History

History 2017-02-05T02:48:18+00:00

History Of Bangor Blue Slates

History Of Bangor Blue Slates

History

The history of slate use in the North Wales area dates back to Roman time when, in the 2nd century AD, local slate was used in the construction of the fort of Segontium (modern Caernarfon). The slate industry grew steadily over the years and hundreds of slate quarries and mines were uncovered in the area.

Welsh Slate MapsIn the late 1700s an entrepreneur by the name of Douglas Pennant (who later became known as Lord Penrhyn) acquired the lands around what is now known as the Penrhyn quarry, and turned it into a major slate quarrying operation, to supply the local and international market with quality Welsh heather blue natural roofing slate.

Due to its geographical proximity to North Wales, Ireland has always been a natural destination for Blue Bangor Slates (indeed on a clear day you can see the outline of the Wicklow Mountains from the top of the Penrhyn quarry), and many of Ireland’s landmark buildings are roofed with this slate.

Slates from the Penrhyn quarry were traditionally shipped to Ireland from the Port of Bangor (3km from the quarry), and it was for this reason that the slates became known by the name “Bangor Blue” or “Blue Bangor”. This name prevails to this very day.

And it was not just the home markets of Ireland and Britain which were dominated by Welsh slate. Penrhyn slate was used as ballast on the first settlers’ boats that went out to Australia and, today over 150 years later, these same slates cover many of Australia’s landmark buildings, particularly in the harbour area of Sydney. From Sydney, the use of slate spread into other parts of the Australian continent, and today they form an important part of Australian’s built heritage.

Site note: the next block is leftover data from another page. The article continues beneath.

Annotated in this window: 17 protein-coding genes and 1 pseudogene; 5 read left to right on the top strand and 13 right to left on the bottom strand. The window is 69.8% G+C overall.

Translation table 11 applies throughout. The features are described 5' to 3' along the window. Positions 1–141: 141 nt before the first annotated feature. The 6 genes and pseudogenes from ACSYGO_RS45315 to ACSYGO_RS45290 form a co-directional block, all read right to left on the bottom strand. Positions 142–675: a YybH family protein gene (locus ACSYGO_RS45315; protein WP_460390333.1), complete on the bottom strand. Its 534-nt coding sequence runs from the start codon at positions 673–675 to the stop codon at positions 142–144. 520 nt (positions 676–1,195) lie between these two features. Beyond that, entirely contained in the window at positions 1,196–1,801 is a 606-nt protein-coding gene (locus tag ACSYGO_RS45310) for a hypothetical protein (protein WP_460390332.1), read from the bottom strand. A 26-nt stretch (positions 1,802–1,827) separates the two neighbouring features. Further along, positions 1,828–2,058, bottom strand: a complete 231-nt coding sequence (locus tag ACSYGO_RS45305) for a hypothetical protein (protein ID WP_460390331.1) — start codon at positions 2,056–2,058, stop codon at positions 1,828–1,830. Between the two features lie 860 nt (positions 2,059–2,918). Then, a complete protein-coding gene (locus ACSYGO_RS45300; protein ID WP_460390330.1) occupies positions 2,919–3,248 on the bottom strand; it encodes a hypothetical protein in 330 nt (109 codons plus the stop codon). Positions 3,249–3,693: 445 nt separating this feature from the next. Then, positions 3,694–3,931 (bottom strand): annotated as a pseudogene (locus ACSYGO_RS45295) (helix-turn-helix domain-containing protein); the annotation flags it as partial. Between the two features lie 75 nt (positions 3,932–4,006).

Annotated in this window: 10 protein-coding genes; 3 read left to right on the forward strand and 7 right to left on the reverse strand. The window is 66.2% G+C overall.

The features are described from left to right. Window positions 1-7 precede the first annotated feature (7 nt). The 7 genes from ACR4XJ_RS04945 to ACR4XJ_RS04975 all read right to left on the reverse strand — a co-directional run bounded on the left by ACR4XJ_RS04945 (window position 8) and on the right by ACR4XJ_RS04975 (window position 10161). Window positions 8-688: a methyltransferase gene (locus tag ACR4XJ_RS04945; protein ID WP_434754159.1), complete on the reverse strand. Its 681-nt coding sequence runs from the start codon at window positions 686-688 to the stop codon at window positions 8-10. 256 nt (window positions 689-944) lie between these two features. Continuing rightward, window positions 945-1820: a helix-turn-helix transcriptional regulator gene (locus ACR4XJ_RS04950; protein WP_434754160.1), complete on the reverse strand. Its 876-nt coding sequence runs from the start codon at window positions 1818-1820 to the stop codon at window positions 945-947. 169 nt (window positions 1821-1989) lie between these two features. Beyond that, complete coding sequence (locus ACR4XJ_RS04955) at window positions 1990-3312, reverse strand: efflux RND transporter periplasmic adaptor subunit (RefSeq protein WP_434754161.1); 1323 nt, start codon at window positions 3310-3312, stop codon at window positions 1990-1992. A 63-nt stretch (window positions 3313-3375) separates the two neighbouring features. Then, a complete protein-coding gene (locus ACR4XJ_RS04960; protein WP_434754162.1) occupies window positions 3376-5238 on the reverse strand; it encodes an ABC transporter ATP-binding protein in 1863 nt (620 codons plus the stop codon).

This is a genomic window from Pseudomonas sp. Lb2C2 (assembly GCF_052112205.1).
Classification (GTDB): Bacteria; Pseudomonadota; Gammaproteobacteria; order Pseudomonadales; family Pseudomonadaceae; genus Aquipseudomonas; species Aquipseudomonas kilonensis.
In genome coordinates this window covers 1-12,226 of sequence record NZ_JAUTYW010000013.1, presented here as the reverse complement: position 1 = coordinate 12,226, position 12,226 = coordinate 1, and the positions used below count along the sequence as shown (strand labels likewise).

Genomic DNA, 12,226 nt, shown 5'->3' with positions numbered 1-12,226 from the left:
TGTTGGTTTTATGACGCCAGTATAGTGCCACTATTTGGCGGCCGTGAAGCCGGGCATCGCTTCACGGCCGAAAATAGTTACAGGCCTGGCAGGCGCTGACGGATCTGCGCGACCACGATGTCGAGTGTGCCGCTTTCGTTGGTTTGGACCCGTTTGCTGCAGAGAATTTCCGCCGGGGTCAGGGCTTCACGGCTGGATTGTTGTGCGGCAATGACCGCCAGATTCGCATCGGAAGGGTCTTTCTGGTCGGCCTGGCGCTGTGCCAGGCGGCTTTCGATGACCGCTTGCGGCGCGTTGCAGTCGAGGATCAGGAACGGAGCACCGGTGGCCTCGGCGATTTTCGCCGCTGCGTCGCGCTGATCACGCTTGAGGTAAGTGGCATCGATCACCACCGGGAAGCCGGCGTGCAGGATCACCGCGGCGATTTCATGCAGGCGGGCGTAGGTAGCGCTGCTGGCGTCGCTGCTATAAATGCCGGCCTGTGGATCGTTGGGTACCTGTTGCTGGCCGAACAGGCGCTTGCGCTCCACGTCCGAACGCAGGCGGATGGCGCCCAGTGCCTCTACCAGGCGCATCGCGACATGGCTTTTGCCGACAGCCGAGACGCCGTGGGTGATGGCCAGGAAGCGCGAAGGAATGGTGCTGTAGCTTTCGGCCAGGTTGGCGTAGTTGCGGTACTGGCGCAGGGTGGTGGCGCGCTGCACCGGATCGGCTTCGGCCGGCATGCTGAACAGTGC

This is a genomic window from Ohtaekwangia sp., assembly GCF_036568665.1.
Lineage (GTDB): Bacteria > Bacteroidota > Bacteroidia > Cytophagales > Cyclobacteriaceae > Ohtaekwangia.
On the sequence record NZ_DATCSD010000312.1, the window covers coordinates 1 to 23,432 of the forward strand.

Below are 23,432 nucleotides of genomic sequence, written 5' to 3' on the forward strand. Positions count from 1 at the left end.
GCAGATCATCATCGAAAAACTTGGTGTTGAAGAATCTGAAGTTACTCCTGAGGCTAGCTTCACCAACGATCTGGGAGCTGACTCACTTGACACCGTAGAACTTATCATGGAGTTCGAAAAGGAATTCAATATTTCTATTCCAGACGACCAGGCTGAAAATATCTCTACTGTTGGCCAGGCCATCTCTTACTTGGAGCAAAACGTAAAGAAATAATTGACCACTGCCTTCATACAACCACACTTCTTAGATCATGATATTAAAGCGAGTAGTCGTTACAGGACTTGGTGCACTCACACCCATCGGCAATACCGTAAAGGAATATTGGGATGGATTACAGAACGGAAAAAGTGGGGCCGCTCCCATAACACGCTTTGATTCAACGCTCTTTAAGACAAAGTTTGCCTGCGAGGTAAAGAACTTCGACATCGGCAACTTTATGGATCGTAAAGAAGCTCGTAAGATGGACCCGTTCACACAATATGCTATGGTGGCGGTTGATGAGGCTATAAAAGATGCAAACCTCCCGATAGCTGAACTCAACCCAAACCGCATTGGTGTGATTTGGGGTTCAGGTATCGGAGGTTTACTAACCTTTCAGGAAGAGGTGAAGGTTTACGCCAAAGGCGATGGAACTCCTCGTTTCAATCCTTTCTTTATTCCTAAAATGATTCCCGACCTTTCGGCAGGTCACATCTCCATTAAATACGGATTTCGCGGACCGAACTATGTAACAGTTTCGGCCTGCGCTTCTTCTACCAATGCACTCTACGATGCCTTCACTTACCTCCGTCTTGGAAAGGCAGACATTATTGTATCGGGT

And it was not only Australia where Welsh Slate was popular. Other markets were this slate was considered the ultimate roofing material included Germany, Holland, Belgium and France.

However it was not until the Industrial Revolution in the latter part of the 19th century when the slate industry in North Wales reached its peak. The building boom which accompanied the industrial revolution brought with it an unprecedented demand for slates to roof the houses and factories, and major quarry operations like Penrhyn, Dinworig, the Ffestiniog quarries and the Nantile valley dominated the worlds slate production. During this period, the slate industry in north Wales employed over 10,000 workers.

Sadly, with the emergence of cheaper man-made roofing materials in early 20th century, the slate industry started to decline in size and sadly, over the years, many of these quarries were forced to close. In recent years there has been a renaissance in the North Wales slate industry and today Welsh Slate (a company which was acquired by the Lagan family in 2007) today continues to thrive and operates from 4 slate quarries, employs 200 men and continues to supply the high end slate and heritage markets around the world with quality Welsh natural roofing slates.